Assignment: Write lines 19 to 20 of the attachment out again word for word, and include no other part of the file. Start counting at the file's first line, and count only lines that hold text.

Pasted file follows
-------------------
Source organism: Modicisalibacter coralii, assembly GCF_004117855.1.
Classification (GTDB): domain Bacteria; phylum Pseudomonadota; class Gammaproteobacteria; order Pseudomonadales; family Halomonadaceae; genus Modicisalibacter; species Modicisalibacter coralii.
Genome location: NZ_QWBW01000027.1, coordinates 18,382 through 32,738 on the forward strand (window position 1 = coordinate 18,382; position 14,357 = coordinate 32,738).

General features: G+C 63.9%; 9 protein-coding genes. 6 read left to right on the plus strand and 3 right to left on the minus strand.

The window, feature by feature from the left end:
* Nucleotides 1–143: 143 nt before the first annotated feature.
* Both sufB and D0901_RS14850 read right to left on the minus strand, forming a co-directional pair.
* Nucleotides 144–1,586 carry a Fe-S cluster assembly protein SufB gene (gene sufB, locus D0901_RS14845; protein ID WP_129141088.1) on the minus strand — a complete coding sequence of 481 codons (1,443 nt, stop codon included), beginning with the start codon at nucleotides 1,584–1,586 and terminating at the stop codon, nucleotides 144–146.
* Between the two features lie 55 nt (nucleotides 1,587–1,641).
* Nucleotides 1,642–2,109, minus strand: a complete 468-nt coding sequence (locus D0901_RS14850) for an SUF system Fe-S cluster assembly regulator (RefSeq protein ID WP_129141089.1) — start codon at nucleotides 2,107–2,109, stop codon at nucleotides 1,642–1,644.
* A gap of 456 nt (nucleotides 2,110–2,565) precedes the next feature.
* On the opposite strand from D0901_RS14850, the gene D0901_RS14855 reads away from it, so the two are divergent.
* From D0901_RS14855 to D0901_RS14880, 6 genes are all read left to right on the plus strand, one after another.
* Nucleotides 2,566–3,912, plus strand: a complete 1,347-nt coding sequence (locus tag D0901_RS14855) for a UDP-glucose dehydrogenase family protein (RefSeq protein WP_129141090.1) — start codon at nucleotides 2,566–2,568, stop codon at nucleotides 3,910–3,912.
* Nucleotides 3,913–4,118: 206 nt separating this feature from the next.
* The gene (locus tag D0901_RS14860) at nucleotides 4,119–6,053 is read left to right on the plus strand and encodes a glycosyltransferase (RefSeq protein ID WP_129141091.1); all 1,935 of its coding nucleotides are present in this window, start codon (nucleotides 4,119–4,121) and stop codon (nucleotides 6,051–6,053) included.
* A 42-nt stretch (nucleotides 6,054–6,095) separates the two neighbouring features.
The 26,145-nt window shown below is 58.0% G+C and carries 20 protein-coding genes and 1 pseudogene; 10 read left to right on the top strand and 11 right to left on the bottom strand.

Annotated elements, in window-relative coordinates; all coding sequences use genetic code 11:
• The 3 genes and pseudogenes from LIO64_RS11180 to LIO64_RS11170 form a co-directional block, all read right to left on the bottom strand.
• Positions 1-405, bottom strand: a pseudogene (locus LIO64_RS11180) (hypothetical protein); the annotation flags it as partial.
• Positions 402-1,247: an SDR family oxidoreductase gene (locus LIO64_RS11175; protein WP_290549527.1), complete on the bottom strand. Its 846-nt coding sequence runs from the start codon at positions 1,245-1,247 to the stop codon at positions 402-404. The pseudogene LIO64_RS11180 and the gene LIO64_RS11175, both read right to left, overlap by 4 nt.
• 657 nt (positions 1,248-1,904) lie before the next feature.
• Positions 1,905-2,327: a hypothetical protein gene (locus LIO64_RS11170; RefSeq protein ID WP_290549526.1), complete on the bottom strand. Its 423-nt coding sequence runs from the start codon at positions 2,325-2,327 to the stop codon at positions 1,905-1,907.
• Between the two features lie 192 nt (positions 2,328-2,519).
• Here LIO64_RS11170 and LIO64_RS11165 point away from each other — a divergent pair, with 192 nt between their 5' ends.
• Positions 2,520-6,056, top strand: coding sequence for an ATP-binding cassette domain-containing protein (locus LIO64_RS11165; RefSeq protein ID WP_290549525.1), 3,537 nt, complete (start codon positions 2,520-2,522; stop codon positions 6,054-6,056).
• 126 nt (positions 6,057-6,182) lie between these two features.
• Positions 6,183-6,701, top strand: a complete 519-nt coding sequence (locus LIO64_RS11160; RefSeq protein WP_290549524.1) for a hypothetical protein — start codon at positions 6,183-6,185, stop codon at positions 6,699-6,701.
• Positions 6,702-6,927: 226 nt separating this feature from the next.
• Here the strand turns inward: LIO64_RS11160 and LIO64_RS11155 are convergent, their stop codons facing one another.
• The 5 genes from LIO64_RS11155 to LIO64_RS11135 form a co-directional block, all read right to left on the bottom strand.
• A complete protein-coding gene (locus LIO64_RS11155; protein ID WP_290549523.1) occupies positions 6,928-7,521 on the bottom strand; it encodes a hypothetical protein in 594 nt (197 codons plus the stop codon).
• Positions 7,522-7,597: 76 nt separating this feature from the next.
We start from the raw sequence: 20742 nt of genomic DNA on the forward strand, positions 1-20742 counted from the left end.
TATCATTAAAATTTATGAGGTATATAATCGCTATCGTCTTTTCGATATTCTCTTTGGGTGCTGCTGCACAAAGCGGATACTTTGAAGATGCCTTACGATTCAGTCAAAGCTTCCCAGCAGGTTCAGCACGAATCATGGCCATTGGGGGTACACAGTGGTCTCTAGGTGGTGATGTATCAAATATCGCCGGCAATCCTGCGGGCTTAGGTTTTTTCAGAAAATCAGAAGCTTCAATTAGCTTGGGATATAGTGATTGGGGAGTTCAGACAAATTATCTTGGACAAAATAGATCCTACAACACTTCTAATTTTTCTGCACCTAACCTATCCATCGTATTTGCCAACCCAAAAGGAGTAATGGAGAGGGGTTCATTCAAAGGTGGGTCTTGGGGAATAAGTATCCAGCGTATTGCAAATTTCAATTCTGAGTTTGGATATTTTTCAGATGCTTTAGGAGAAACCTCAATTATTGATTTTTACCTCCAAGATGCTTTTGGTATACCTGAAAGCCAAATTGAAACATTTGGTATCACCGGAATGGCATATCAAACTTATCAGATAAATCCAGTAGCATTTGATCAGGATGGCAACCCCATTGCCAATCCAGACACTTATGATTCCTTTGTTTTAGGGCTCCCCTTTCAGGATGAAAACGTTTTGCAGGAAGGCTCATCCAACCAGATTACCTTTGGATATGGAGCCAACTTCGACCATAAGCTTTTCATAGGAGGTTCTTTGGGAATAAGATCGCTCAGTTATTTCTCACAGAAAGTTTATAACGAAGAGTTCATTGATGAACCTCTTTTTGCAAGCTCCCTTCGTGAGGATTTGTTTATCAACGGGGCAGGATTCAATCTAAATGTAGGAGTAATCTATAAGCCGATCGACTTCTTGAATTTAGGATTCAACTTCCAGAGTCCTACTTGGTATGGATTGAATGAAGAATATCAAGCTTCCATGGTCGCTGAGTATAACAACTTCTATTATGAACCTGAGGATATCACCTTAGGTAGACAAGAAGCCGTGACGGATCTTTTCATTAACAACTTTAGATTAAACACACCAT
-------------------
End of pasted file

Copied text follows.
Annotated elements, in window-relative coordinates; all coding sequences use genetic code 11:
• The 3 genes and pseudogenes from LIO64_RS11180 to LIO64_RS11170 form a co-directional block, all read right to left on the bottom strand.